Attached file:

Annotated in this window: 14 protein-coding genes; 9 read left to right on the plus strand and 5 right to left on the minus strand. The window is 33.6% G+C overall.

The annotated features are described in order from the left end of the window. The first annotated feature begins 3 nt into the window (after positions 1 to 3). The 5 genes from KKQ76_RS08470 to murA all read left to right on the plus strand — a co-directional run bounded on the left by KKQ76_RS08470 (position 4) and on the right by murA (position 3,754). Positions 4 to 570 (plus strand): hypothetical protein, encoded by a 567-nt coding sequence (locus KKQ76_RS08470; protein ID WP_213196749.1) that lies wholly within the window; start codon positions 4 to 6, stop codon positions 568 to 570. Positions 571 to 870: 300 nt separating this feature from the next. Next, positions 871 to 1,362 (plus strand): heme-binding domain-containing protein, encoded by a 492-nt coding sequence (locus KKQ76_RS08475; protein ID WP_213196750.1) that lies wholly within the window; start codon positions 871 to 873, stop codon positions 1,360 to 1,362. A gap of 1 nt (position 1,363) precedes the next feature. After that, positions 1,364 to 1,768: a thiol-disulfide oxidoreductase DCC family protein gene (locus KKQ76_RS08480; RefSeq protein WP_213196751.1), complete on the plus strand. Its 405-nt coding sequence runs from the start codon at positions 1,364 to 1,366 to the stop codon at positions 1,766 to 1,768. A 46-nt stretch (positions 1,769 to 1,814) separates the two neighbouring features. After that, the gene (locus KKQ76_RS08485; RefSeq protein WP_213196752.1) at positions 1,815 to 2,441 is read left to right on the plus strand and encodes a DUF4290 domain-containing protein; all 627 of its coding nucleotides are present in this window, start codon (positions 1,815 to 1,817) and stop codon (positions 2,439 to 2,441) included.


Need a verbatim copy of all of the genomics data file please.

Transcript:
Annotated in this window: 14 protein-coding genes; 9 read left to right on the plus strand and 5 right to left on the minus strand. The window is 33.6% G+C overall.

The annotated features are described in order from the left end of the window. The first annotated feature begins 3 nt into the window (after positions 1 to 3). The 5 genes from KKQ76_RS08470 to murA all read left to right on the plus strand — a co-directional run bounded on the left by KKQ76_RS08470 (position 4) and on the right by murA (position 3,754). Positions 4 to 570 (plus strand): hypothetical protein, encoded by a 567-nt coding sequence (locus KKQ76_RS08470; protein ID WP_213196749.1) that lies wholly within the window; start codon positions 4 to 6, stop codon positions 568 to 570. Positions 571 to 870: 300 nt separating this feature from the next. Next, positions 871 to 1,362 (plus strand): heme-binding domain-containing protein, encoded by a 492-nt coding sequence (locus KKQ76_RS08475; protein ID WP_213196750.1) that lies wholly within the window; start codon positions 871 to 873, stop codon positions 1,360 to 1,362. A gap of 1 nt (position 1,363) precedes the next feature. After that, positions 1,364 to 1,768: a thiol-disulfide oxidoreductase DCC family protein gene (locus KKQ76_RS08480; RefSeq protein WP_213196751.1), complete on the plus strand. Its 405-nt coding sequence runs from the start codon at positions 1,364 to 1,366 to the stop codon at positions 1,766 to 1,768. A 46-nt stretch (positions 1,769 to 1,814) separates the two neighbouring features. After that, the gene (locus KKQ76_RS08485; RefSeq protein WP_213196752.1) at positions 1,815 to 2,441 is read left to right on the plus strand and encodes a DUF4290 domain-containing protein; all 627 of its coding nucleotides are present in this window, start codon (positions 1,815 to 1,817) and stop codon (positions 2,439 to 2,441) included.